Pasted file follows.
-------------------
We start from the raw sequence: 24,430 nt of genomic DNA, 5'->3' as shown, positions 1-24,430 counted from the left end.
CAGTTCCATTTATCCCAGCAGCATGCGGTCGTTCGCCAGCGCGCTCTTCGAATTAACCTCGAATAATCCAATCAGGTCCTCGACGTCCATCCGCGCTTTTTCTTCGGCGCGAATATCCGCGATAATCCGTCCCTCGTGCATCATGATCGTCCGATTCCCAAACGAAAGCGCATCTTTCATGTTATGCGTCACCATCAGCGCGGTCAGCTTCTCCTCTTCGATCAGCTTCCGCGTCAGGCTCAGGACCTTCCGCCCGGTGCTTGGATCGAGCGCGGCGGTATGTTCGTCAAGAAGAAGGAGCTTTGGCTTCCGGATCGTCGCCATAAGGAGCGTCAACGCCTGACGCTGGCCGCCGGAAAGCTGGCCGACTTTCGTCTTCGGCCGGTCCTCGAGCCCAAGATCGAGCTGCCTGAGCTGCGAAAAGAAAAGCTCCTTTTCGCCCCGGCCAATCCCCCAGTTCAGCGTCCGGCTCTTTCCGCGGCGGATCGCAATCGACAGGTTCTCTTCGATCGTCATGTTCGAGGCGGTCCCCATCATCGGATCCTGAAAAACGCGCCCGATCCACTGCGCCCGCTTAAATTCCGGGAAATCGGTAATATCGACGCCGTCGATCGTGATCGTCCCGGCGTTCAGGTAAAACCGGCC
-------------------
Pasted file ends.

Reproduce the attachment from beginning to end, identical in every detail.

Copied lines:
We start from the raw sequence: 24,430 nt of genomic DNA, 5'->3' as shown, positions 1-24,430 counted from the left end.
CAGTTCCATTTATCCCAGCAGCATGCGGTCGTTCGCCAGCGCGCTCTTCGAATTAACCTCGAATAATCCAATCAGGTCCTCGACGTCCATCCGCGCTTTTTCTTCGGCGCGAATATCCGCGATAATCCGTCCCTCGTGCATCATGATCGTCCGATTCCCAAACGAAAGCGCATCTTTCATGTTATGCGTCACCATCAGCGCGGTCAGCTTCTCCTCTTCGATCAGCTTCCGCGTCAGGCTCAGGACCTTCCGCCCGGTGCTTGGATCGAGCGCGGCGGTATGTTCGTCAAGAAGAAGGAGCTTTGGCTTCCGGATCGTCGCCATAAGGAGCGTCAACGCCTGACGCTGGCCGCCGGAAAGCTGGCCGACTTTCGTCTTCGGCCGGTCCTCGAGCCCAAGATCGAGCTGCCTGAGCTGCGAAAAGAAAAGCTCCTTTTCGCCCCGGCCAATCCCCCAGTTCAGCGTCCGGCTCTTTCCGCGGCGGATCGCAATCGACAGGTTCTCTTCGATCGTCATGTTCGAGGCGGTCCCCATCATCGGATCCTGAAAAACGCGCCCGATCCACTGCGCCCGCTTAAATTCCGGGAAATCGGTAATATCGACGCCGTCGATCGTGATCGTCCCGGCGTTCAGGTAAAACCGGCC